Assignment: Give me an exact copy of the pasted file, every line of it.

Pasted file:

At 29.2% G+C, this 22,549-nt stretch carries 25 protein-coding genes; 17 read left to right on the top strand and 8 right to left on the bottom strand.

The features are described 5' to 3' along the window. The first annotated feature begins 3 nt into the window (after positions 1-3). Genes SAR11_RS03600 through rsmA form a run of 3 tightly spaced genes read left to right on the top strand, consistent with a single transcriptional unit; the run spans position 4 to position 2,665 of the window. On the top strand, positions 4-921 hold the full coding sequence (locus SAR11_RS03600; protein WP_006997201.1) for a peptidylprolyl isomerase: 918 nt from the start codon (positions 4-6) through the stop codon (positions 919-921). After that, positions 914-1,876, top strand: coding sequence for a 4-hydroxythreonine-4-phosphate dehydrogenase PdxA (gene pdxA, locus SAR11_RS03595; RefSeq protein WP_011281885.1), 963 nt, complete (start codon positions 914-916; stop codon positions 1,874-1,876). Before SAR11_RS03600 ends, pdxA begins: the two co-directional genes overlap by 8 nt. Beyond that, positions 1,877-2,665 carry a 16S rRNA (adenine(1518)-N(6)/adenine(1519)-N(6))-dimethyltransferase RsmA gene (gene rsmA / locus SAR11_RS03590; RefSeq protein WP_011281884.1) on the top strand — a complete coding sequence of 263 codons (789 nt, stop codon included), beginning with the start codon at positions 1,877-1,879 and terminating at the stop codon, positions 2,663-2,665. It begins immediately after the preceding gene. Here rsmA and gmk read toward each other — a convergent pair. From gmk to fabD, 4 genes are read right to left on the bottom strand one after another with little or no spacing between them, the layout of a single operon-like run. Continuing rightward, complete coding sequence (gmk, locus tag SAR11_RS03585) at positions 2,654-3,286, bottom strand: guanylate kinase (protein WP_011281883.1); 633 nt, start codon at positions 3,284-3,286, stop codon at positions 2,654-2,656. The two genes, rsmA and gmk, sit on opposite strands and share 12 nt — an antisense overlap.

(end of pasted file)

At 29.2% G+C, this 22,549-nt stretch carries 25 protein-coding genes; 17 read left to right on the top strand and 8 right to left on the bottom strand.

The features are described 5' to 3' along the window. The first annotated feature begins 3 nt into the window (after positions 1-3). Genes SAR11_RS03600 through rsmA form a run of 3 tightly spaced genes read left to right on the top strand, consistent with a single transcriptional unit; the run spans position 4 to position 2,665 of the window. On the top strand, positions 4-921 hold the full coding sequence (locus SAR11_RS03600; protein WP_006997201.1) for a peptidylprolyl isomerase: 918 nt from the start codon (positions 4-6) through the stop codon (positions 919-921). After that, positions 914-1,876, top strand: coding sequence for a 4-hydroxythreonine-4-phosphate dehydrogenase PdxA (gene pdxA, locus SAR11_RS03595; RefSeq protein WP_011281885.1), 963 nt, complete (start codon positions 914-916; stop codon positions 1,874-1,876). Before SAR11_RS03600 ends, pdxA begins: the two co-directional genes overlap by 8 nt. Beyond that, positions 1,877-2,665 carry a 16S rRNA (adenine(1518)-N(6)/adenine(1519)-N(6))-dimethyltransferase RsmA gene (gene rsmA / locus SAR11_RS03590; RefSeq protein WP_011281884.1) on the top strand — a complete coding sequence of 263 codons (789 nt, stop codon included), beginning with the start codon at positions 1,877-1,879 and terminating at the stop codon, positions 2,663-2,665. It begins immediately after the preceding gene. Here rsmA and gmk read toward each other — a convergent pair. From gmk to fabD, 4 genes are read right to left on the bottom strand one after another with little or no spacing between them, the layout of a single operon-like run. Continuing rightward, complete coding sequence (gmk, locus tag SAR11_RS03585) at positions 2,654-3,286, bottom strand: guanylate kinase (protein WP_011281883.1); 633 nt, start codon at positions 3,284-3,286, stop codon at positions 2,654-2,656. The two genes, rsmA and gmk, sit on opposite strands and share 12 nt — an antisense overlap.